Scientists still aren’t entirely sure about all the fundamentals of why we sleep. In the 1990’s sleep researcher J. Allan Hobson joked that the only known function of sleep was to cure sleepiness. But they know it’s important because all animals do it. They also know it’s important because thousands of studies show the damage that comes about when we don’t get enough of it. Rats totally deprived of REM sleep all die within a month. (Stickgold, 2015)
Inadequate or disordered sleep can give rise to a number of intertwined pathologies. Obesity, depression, a weakened immune system, and even death can come about from a lack of sleep. (Sanders, 2009) Robert Stickgold, director of the Center for Sleep and Cognition at Beth Israel Deaconess Medical Center, says that “The clearest finding is that sleep does not serve just a single purpose. Instead it appears to be needed for the optimal functioning of a multitude of biological processes – from the inner workings of the immune system to proper hormonal balance, to emotional and psychiatric health, to learning and memory, to the clearance of toxins from the brain. …None of these functions fails completely in the absence of sleep …sleep seems to enhance the performance of these systems instead of being absolutely necessary. And yet anyone who lives for months without sleep will die.” (Stickgold, 2015, p. 52)
Why sleep is important for health & vitality
Throughout sleep, most of the blood in the body is directed towards muscles to help replenish muscular energy. (Jacobs, 1998, p. 17) Sleep also seems to help ramp up the immune system so that it can fight illness. For example, those who enjoy a good night’s rest after receiving vaccinations display a 97% higher level of antibodies than those who are sleep deprived. In fact, those who averaged less than 6 hours of sleep a night after their first vaccination for hepatitis B had such a low immune response that they wouldn’t even be protected from the virus in the future, rendering the vaccination useless. (Stickgold, 2015) This same lackluster immune response would come into play when it comes to the body’s ability to fight off everyday illness.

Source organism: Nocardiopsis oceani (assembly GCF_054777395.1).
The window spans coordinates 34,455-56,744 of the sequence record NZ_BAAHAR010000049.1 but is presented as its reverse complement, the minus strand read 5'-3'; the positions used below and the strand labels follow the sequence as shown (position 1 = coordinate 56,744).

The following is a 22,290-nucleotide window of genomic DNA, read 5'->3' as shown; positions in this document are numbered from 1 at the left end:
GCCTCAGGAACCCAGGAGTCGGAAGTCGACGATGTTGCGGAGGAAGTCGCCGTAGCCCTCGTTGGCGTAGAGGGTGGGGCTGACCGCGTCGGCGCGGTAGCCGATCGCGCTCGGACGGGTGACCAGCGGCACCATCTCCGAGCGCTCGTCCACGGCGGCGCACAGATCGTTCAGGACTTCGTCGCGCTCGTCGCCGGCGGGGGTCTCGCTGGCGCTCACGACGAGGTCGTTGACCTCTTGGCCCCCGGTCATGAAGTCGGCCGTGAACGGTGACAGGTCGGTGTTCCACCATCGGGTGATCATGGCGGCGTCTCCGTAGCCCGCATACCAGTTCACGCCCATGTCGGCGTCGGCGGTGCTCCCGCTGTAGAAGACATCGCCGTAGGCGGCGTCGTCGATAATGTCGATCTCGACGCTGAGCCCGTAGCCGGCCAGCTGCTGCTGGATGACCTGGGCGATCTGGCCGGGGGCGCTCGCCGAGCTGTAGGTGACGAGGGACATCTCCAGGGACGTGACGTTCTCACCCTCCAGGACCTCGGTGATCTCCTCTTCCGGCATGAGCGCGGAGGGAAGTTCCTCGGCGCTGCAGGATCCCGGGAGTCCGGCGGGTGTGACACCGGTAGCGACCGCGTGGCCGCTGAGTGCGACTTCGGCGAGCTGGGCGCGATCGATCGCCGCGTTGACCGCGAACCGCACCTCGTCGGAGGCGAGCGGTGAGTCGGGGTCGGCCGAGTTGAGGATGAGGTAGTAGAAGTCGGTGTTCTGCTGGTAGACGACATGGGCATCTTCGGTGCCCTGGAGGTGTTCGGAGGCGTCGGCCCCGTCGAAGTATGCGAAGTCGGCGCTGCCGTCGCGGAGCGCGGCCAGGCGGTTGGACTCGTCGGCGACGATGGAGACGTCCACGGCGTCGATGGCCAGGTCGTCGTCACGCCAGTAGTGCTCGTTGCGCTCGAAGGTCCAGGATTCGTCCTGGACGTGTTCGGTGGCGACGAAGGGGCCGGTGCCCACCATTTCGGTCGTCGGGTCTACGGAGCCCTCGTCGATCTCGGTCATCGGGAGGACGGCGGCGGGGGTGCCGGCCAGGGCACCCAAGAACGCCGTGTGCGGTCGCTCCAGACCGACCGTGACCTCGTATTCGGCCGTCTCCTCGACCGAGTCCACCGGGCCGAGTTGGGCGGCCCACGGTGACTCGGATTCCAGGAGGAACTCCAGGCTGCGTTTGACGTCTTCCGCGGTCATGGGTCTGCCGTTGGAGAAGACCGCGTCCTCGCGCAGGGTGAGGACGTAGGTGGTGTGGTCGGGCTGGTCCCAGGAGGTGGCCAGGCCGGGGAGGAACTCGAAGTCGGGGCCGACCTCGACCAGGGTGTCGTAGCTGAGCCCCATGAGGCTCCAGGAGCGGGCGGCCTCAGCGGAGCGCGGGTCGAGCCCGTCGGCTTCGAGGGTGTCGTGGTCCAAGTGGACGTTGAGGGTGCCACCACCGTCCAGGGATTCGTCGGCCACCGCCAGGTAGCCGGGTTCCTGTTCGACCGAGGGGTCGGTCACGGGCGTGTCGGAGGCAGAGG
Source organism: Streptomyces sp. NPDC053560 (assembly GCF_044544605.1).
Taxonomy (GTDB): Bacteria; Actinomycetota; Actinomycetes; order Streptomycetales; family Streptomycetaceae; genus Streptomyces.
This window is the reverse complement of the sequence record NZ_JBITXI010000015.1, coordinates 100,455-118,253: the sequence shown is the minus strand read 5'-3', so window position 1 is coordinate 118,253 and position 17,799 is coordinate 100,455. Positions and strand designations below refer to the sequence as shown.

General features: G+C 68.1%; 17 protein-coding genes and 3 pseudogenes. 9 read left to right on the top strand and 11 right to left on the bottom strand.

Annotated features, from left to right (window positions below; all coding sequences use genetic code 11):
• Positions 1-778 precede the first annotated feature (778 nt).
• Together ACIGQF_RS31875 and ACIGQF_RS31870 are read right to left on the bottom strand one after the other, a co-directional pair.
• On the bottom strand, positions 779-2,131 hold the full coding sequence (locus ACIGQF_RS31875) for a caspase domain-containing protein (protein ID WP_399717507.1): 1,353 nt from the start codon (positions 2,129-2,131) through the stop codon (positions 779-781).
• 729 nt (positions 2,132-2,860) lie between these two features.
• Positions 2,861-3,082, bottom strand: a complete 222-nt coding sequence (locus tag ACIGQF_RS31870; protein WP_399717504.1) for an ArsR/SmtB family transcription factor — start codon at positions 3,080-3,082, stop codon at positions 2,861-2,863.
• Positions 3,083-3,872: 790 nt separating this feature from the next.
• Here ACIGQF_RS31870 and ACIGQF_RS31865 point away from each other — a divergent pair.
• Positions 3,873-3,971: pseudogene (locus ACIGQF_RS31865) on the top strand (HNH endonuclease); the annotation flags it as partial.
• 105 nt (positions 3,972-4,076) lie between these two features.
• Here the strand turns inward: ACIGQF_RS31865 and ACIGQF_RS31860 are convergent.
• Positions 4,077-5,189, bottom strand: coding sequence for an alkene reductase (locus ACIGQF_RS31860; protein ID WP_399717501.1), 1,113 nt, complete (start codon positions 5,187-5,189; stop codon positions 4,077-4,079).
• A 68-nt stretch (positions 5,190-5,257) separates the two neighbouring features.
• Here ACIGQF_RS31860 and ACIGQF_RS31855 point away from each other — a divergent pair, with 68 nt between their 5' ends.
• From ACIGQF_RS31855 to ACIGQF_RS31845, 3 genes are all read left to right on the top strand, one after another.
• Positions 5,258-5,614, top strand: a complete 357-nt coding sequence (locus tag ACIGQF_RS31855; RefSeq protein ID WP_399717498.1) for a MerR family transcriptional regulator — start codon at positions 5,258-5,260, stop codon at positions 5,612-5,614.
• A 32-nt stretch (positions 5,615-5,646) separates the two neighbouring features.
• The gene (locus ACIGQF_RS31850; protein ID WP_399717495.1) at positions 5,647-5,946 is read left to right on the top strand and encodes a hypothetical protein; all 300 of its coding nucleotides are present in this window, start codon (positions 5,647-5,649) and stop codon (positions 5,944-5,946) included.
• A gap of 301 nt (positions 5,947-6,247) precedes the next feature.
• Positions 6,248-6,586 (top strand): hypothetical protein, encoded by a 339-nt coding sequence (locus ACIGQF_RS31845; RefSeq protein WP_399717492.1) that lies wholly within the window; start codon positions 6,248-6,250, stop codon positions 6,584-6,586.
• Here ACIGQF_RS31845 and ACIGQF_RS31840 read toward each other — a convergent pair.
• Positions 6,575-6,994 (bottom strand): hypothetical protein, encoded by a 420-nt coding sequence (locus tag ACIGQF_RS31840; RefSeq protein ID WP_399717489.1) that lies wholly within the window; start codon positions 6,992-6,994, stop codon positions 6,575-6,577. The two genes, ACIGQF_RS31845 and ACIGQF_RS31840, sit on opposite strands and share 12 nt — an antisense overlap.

Sleep is important for a child’s growth and development. Two-thirds of a child’s daily growth hormone secretion occurs during sleep. So sleep has numerous benefits for a child’s physical health.
Why sleep is important for mental health
Research in recent years has found that proper sleep also plays an important role in mental health. For example, sleep problems are higher among those kids diagnosed with ADHD, and adults with sleep apnea have up to 5-times the risk of depression. Teens who report daytime drowsiness are more likely than others to feel sad throughout the day, and research has also found that treating sleep disorders helps improve mood. (Levine, 2012)
Parents have always known that a tired child makes for a cranky child. Science now shows that when sleep problems go uncorrected, this can have a serious impact on a person’s mental health. In fact, a study in the February 2015 Journal of Youth and Adolescence found that after controlling for other factors, each hour of lost sleep translated into a 38% increase in the odds of feeling sad and hopeless, a 42% increase in considering suicide, a 58% increase in suicide attempts and a 23% increase in substance abuse. “Parents, educators and therapists need to pay attention to the role of sleep in preventing mental illness among youth,” says professor Adam Winsler, co-author of the study. “Its effect is likely larger than most therapies and medications.” (Rodriguez, 2015)
Lack of sleep has also been shown to lead to more unethical behavior among adults, such as cheating or stealing in the workplace. (Weinhouse, 2015) For people of all ages, inadequate sleep can have a cascading effect, resulting in lost productivity, fights, increased conflict and relationship problems. (Max, 2010)
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